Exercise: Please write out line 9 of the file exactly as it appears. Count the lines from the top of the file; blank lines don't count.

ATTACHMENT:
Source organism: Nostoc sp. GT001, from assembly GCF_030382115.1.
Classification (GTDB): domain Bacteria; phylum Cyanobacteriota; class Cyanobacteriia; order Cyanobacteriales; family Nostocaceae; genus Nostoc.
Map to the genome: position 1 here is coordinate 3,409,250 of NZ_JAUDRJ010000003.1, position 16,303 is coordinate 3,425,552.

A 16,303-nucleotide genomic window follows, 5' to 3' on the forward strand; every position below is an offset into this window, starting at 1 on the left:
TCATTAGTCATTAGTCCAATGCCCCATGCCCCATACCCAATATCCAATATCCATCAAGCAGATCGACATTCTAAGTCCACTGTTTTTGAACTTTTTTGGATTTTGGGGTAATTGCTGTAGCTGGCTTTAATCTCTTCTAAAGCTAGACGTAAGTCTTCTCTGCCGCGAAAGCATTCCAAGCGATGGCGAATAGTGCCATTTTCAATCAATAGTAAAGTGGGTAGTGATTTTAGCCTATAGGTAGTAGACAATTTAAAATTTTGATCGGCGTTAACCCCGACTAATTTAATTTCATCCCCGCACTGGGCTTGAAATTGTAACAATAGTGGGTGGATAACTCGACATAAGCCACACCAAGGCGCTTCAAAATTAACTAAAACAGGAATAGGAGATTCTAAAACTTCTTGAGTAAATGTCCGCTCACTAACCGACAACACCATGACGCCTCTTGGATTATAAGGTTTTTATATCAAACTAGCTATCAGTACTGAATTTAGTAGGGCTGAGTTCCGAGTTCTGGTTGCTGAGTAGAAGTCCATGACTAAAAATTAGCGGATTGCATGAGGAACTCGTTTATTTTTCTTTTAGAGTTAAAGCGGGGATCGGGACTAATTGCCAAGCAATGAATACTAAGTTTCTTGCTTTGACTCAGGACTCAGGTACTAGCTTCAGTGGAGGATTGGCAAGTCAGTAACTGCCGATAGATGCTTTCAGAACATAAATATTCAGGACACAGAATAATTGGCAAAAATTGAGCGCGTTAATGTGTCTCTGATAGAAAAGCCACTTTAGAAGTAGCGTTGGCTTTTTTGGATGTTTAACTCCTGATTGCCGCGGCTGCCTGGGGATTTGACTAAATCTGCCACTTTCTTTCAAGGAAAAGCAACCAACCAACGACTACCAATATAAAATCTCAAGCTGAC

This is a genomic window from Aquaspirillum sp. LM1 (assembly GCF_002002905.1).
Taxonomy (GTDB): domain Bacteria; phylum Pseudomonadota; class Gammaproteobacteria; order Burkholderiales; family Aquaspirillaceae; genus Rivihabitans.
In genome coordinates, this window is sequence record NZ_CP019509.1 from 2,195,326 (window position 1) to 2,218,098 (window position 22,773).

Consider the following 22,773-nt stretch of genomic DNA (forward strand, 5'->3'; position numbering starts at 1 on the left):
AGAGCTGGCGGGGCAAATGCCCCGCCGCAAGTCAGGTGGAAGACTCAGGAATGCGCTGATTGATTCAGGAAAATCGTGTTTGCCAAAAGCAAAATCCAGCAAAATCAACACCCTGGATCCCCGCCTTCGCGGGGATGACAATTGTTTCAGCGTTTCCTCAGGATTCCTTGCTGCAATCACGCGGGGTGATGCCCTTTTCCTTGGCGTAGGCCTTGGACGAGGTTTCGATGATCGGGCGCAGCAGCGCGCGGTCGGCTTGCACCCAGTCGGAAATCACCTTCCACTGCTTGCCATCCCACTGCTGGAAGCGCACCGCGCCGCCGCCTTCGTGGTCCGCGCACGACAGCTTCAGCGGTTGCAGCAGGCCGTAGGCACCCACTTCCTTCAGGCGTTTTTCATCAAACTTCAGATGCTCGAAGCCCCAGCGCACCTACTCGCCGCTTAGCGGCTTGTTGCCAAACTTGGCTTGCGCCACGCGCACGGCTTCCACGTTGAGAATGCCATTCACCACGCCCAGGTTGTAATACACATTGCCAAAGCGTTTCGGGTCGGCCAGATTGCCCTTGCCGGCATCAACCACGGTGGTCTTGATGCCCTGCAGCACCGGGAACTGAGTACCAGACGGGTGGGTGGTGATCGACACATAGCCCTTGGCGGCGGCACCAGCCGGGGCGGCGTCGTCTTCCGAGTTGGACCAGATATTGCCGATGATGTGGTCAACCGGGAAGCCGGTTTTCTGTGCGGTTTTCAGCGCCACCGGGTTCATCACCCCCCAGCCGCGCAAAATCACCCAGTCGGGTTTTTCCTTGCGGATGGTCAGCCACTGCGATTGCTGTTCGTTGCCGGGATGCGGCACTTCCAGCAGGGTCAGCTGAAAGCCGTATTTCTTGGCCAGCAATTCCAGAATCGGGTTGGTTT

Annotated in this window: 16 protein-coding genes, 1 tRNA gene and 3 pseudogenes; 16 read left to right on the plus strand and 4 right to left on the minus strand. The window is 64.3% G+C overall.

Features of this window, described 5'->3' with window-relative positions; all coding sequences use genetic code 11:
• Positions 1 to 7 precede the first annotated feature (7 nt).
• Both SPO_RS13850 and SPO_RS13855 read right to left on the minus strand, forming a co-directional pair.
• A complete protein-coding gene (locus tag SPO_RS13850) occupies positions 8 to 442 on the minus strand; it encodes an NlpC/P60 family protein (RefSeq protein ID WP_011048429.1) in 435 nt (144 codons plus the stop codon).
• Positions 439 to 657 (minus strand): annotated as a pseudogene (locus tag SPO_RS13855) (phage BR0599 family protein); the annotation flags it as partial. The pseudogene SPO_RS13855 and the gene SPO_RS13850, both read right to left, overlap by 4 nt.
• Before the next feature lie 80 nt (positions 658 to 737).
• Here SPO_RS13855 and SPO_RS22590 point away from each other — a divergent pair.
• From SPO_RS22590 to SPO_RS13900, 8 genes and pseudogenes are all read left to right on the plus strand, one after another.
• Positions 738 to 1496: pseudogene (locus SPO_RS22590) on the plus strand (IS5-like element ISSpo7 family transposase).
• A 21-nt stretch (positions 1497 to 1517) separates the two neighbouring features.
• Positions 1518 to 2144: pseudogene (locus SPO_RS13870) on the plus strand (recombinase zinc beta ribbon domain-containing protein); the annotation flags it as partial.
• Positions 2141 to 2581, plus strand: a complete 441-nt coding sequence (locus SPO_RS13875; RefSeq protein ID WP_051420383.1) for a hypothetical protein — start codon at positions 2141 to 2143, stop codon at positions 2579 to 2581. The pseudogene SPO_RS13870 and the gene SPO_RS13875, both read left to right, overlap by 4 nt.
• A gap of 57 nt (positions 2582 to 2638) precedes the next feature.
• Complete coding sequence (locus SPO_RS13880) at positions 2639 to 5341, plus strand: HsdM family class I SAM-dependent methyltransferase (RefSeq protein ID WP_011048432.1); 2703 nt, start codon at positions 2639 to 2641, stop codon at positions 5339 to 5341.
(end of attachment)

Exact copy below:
Consider the following 22,773-nt stretch of genomic DNA (forward strand, 5'->3'; position numbering starts at 1 on the left):